Of the many problems left unanswered in Baker v. Carr,' the one that has received the most attention both from lower courts and commentators is that of prescribing a specific standard for determining what constitutes a denial of "equal protection" in legislative apportionment.2 The starting point universally accepted - indeed, probably required by Baker - for attacking this problem is the definition of apportionment equality in terms of mathematical measurement of the individual's "voting power."3 Perfect equality in apportionment is viewed as requiring that each election district contain an equal population, so that every individual's vote in his district will represent the same fraction of the total possible votes which could be cast in any other district. Only a handful of states come very close to this concept of per capita equality of voting power, however,' even though population is a significant factor in the apportionment of all 50 state legislatures.5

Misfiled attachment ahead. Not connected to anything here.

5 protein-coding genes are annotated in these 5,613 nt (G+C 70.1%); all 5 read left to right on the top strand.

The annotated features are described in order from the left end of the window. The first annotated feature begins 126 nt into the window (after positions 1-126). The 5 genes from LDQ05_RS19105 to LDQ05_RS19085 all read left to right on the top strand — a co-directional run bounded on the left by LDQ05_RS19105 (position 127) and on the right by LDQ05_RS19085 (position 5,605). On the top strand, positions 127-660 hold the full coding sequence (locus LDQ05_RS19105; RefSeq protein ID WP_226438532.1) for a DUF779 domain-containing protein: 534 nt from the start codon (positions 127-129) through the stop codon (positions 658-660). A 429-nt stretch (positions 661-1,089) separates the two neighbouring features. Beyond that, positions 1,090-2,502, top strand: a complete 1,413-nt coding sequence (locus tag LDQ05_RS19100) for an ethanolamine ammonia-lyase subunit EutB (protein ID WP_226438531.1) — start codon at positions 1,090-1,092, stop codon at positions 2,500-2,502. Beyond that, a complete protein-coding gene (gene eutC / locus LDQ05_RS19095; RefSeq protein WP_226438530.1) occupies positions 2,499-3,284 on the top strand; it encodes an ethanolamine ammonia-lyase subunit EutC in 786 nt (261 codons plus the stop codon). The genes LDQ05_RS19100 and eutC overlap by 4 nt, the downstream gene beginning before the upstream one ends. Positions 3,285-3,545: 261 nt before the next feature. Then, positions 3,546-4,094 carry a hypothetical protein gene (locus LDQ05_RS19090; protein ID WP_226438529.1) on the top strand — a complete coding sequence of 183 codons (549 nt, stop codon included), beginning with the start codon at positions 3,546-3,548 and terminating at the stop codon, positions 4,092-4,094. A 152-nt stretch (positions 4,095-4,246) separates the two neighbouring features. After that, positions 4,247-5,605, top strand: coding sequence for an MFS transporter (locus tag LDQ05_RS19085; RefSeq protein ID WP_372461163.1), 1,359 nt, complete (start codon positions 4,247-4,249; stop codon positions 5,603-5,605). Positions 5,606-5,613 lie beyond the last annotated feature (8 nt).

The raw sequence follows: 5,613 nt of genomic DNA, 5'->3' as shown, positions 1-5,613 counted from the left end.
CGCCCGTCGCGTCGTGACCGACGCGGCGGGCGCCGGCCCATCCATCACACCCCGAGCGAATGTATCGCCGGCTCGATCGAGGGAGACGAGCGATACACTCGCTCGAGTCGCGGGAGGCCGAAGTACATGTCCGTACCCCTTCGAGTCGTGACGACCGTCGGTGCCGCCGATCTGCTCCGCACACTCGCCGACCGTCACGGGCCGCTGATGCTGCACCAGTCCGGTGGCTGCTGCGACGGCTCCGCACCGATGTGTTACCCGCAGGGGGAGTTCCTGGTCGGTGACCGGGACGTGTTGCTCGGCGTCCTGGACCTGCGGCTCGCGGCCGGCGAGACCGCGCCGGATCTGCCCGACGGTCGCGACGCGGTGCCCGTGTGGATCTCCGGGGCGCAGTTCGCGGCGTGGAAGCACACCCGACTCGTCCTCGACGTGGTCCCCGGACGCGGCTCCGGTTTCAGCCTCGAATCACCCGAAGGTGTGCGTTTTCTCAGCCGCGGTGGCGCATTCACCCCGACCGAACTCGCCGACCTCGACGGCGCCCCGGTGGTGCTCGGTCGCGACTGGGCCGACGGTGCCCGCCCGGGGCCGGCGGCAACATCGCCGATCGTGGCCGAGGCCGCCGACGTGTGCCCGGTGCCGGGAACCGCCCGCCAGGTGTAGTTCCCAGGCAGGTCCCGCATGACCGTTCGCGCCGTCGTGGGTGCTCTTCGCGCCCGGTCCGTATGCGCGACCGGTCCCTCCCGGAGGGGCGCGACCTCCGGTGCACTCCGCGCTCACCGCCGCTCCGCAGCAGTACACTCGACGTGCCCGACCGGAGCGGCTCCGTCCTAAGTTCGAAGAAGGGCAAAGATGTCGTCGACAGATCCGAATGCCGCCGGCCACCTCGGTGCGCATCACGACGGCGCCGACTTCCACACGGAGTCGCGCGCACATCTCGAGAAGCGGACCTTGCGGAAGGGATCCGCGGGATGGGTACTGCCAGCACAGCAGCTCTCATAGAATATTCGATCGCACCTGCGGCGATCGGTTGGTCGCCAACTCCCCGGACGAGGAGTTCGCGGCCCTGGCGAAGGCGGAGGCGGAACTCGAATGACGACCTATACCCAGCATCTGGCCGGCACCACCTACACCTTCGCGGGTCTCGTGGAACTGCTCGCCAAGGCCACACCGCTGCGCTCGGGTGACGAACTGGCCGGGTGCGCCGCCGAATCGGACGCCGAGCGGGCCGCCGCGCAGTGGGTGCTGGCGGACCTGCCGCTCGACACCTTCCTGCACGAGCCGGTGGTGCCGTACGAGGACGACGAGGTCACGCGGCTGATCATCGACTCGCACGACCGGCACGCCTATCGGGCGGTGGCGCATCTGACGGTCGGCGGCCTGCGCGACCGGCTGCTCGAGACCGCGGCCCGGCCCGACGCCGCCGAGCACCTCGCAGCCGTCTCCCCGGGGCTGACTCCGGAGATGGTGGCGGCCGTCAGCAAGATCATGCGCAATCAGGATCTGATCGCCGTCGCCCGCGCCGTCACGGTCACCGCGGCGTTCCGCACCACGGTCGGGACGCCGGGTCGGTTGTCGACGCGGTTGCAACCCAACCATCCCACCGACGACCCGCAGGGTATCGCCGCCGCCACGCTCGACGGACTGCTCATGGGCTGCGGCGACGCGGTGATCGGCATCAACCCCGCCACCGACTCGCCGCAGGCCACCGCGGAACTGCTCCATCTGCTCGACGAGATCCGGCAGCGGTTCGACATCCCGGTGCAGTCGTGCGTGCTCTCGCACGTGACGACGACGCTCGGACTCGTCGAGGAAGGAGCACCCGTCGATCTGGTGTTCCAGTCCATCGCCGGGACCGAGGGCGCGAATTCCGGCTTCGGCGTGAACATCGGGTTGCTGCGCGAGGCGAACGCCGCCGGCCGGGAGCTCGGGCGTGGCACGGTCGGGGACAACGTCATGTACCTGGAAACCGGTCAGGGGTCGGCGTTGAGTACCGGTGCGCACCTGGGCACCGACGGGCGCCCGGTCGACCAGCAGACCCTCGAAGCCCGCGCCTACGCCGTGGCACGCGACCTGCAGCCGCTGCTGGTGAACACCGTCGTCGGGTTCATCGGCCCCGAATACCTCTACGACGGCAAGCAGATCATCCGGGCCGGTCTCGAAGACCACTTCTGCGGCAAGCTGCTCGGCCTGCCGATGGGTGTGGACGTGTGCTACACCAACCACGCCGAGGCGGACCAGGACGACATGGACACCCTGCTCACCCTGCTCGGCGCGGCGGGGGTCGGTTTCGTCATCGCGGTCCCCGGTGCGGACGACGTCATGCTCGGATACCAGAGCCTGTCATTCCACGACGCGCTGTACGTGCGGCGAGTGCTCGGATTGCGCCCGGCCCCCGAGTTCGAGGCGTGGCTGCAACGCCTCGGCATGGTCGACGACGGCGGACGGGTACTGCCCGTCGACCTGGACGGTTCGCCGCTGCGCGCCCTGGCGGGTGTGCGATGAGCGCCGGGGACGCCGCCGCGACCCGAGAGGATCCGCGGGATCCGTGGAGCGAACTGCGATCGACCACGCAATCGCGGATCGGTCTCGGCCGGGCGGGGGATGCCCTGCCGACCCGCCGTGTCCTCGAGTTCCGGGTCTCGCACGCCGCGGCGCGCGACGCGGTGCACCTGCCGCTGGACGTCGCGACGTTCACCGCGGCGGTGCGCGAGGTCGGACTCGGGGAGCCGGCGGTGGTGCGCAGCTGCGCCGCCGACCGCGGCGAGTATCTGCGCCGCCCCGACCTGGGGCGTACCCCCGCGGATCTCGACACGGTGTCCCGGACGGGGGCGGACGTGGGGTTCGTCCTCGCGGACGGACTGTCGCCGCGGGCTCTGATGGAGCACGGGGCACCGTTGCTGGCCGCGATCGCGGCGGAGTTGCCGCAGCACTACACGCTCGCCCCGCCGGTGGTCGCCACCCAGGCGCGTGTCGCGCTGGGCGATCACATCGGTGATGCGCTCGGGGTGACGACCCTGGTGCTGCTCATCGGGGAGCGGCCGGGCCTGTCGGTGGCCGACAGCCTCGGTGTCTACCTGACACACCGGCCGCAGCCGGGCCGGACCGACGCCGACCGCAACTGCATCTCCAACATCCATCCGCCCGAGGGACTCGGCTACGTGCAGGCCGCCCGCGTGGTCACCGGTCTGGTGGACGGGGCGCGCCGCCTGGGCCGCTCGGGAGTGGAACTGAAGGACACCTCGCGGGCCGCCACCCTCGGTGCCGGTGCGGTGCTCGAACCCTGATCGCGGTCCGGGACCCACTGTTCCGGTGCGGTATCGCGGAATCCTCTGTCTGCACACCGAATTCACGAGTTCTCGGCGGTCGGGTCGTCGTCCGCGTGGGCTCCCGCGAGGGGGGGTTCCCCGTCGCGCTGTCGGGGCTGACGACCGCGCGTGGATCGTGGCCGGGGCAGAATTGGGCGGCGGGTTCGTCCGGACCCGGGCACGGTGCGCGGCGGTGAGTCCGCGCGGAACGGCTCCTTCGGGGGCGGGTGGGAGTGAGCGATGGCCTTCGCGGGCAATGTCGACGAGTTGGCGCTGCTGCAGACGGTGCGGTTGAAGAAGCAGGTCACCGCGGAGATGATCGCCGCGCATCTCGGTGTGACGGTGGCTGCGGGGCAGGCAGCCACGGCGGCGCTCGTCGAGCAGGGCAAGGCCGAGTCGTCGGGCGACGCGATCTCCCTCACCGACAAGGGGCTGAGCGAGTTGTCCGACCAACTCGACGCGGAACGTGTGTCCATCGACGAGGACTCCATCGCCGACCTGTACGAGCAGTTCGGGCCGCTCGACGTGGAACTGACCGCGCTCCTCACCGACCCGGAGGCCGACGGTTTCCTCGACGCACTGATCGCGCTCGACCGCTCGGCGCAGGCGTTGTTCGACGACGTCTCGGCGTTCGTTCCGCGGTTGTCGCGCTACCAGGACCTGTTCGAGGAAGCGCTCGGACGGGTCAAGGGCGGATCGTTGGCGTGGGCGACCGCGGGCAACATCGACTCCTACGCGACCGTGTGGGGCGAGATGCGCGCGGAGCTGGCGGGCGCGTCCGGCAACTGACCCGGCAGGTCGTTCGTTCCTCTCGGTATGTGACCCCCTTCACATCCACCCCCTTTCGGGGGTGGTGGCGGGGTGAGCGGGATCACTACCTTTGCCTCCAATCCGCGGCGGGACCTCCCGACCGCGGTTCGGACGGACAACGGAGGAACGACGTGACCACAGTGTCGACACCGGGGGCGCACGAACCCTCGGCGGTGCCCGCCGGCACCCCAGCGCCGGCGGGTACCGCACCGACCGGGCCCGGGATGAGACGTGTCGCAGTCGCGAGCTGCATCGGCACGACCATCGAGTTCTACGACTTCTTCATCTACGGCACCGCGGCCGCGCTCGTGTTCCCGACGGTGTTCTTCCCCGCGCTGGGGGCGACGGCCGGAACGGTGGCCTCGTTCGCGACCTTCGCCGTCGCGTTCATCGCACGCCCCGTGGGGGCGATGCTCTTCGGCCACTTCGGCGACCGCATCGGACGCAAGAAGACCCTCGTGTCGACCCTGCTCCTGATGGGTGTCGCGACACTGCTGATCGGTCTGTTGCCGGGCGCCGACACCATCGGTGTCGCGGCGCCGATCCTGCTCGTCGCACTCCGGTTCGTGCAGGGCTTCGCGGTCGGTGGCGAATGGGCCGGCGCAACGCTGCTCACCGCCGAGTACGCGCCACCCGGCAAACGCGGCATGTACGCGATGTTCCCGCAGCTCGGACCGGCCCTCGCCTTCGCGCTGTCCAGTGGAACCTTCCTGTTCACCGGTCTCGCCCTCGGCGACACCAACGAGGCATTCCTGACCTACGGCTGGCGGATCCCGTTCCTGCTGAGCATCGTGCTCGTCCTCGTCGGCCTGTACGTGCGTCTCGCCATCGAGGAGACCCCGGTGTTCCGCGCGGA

Israel, Jerold H. "Nonpopulation Factors Relevant to an Acceptable Standard for Apportionment." Notre Dame Law. 38 (1963): 499-517.
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